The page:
Monday, 30 November 2020 00:00

COVID-19 as Catalyst


At the start of 2020, few health care organizations imagined that within months, most of their nonclinical (and in some cases, clinical) workforce would be working from home. COVID-19 has accelerated and catalyzed several aspects of the future of work and the future of health that might otherwise have taken years.

The end state is neither clear nor predictable, but health care organizations understand that few people will return to the workplace they knew a few months ago and are exploring strategies and solutions to transform the way we work. Our research shows the challenges are many—with concerns about the loss of organizational culture topping the list.

According to the Bureau of Labor Statistics,1 in the fall of 2019:

•    85% of employees never worked from home

•    8% occasionally did (i.e., once a month or less)

•    Less than 3% worked from home one to two days a week



The trade-off between cost reduction and increased effectiveness of the finance function is a false choice. Leading finance departments are guardians of enterprise value creation, demonstrating stewardship of their own spend by lowering absolute costs and shifting work towards more value-added activities.

We have analyzed the finance functions of hundreds of companies to understand how cost and effectiveness have evolved over the past ten years. After controlling for differences in sector, scale, and geographic footprint, several findings emerged:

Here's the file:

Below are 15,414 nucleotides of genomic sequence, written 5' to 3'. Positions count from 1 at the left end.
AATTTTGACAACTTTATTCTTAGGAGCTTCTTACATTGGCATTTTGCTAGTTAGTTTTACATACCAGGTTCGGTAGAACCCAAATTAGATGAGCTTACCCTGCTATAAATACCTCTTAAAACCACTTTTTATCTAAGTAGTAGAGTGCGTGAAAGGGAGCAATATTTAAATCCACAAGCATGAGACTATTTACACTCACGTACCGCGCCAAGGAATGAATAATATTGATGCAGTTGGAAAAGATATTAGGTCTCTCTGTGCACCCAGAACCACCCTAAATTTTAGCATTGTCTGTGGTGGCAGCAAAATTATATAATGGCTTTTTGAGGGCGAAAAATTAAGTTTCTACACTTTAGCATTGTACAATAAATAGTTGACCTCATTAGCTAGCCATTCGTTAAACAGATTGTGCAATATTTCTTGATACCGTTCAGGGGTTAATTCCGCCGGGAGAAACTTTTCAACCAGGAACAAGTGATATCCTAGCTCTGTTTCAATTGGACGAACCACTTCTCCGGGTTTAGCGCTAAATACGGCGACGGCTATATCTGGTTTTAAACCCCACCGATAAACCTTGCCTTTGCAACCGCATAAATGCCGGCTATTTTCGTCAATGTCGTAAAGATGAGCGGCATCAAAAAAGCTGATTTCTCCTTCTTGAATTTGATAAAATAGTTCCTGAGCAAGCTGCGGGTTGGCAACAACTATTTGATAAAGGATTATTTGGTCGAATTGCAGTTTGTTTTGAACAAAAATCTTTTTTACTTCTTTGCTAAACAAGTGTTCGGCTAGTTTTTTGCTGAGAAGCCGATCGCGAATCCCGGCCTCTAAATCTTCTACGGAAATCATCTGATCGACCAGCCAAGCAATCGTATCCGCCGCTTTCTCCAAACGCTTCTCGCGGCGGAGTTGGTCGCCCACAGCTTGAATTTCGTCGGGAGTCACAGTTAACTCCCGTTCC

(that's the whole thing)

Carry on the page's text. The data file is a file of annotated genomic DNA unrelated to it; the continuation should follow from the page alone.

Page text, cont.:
• Finance organizations have, on average, decreased their cost by 29 percent.
  • The most efficient cohort of finance departments (“finance leaders”) achieved similar cost improvement to the level shown by average performers—an impressive feat given that the finance leaders started from a lower cost base.
  • Finance leaders spent 19 percent more time on value-added (versus transaction-processing) activities than a typical finance department did.

What can companies do differently to join the finance leaders? The research points toward four imperatives. The first is to cast a wider net for new efficiency opportunities, reaching beyond the transactional activities that have long been the primary focus of attention. Second, boost finance’s role in managing data, whether consolidating, simplifying, or controlling the flood of information flowing across the organization. Third, strengthen decision-making through widespread adoption of data-visualization, advanced-analytics, and debiasing techniques. Finally, reimagine the finance operating model so that it fosters new skills and capabilities.

These steps are already enabling companies to join the finance-function elite—while cutting audit costs by double-digit percentages, improving data quality (and reducing wasteful data-cleaning efforts), upskilling finance teams, and enabling the function to guide better decisions throughout the enterprise.